Numerous women stand at several rows of tables where they appear to be wrapping tape around some devices, presumably coils. Male supervisors walk down the aisles, observing the women's work.
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Numerous women stand at several rows of tables where they appear to be wrapping tape around some devices, presumably coils. Male supervisors walk down the aisles, observing the women's work.

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Genres:

Documentary | Short

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Release Date:

May 1904 (USA)  »

Also Known As:

Taping Coils, Westinghouse Works  »

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Aspect Ratio:

1.33 : 1
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Connections

Edited into Westinghouse Works (1904) See more »

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Workmanlike
2 August 2009 | by (www.2020-movie-reviews.com) – See all my reviews

D. W. Griffith's future cinematographer Billy Bitzer made a number of short films showing the manufacturing process at the Westinghouse works and giving a general overview of operations. On some of these films he demonstrated a certain degree of imagination in his choice of shots, even going so far as to film from a gantry crane as it slowly traverses the factory on one occasion.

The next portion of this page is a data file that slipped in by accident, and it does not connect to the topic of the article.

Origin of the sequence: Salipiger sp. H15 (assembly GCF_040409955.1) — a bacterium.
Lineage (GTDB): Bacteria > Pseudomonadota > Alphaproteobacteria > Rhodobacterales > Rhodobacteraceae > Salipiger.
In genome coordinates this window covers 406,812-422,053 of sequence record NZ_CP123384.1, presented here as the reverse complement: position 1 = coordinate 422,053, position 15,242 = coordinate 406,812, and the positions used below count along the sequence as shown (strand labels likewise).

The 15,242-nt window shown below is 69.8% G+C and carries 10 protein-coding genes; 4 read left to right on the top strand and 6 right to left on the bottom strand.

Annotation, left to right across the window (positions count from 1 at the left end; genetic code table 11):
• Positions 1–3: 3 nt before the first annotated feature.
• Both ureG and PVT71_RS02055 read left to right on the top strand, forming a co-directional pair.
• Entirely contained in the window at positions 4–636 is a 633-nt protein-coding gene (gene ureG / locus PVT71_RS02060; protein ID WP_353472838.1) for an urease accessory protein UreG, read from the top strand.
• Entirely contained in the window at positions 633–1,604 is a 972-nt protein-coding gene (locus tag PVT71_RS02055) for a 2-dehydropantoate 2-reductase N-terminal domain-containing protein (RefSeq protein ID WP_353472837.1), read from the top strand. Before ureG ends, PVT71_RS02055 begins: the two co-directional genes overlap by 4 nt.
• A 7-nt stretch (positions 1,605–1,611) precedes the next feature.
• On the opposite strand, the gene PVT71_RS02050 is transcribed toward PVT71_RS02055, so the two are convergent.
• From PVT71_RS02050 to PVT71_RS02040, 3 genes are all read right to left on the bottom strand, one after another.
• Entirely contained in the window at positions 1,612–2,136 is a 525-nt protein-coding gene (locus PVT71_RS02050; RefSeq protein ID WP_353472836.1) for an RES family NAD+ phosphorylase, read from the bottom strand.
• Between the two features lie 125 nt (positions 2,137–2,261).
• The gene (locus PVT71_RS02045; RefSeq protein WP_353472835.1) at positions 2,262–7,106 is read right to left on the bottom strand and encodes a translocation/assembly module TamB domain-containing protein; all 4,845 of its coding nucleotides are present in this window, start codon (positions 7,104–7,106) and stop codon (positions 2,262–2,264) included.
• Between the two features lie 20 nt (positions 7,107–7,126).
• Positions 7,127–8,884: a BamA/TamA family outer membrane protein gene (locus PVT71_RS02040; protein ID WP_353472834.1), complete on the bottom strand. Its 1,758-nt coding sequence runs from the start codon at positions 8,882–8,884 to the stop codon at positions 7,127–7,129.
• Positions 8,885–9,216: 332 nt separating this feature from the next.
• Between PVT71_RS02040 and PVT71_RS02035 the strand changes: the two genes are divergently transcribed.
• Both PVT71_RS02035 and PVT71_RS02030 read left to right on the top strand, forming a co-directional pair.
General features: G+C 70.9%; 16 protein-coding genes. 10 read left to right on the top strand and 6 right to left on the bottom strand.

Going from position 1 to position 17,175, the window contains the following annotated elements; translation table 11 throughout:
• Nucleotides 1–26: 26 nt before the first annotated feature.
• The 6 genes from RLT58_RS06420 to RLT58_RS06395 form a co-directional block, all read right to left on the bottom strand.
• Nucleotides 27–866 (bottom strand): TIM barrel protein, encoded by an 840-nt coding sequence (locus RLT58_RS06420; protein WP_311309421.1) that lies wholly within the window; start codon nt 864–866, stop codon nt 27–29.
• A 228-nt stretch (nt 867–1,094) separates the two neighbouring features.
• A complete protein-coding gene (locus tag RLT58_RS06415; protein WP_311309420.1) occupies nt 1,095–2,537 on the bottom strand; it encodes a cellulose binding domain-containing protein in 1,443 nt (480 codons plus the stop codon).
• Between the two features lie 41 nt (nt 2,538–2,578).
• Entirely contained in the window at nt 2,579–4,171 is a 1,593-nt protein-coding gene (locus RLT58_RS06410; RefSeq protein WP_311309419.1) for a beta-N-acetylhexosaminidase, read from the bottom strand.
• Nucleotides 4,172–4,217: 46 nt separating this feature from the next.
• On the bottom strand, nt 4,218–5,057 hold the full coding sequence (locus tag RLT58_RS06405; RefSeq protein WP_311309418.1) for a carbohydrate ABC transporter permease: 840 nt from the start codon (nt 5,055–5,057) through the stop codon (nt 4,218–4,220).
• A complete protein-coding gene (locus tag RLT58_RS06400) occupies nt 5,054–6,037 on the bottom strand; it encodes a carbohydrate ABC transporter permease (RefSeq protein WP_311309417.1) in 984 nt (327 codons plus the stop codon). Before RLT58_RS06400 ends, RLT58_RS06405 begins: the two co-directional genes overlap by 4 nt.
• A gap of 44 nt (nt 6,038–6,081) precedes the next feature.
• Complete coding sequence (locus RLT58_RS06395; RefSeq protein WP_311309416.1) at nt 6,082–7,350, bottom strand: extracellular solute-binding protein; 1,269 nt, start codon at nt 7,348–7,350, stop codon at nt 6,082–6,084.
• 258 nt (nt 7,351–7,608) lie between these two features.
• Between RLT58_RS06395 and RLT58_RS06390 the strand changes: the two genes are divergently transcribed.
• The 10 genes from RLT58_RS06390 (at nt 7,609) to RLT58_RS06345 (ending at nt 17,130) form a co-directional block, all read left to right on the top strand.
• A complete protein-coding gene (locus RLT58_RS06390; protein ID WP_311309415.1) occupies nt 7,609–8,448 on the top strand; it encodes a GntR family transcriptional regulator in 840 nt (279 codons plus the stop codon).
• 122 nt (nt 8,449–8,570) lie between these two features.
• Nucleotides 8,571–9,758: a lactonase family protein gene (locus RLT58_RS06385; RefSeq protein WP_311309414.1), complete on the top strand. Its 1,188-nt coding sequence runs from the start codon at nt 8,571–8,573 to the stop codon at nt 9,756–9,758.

This film, however, gives no indication whatsoever that any thought or care was given to the filming - the camera is simply placed in front of several rows of women who are presumably taping coils judging from the title, although the camera is positioned at a distance from the 'action' which makes it difficult to see what is going on. You get the impression that films like this were made purely to fill some kind of production quota.


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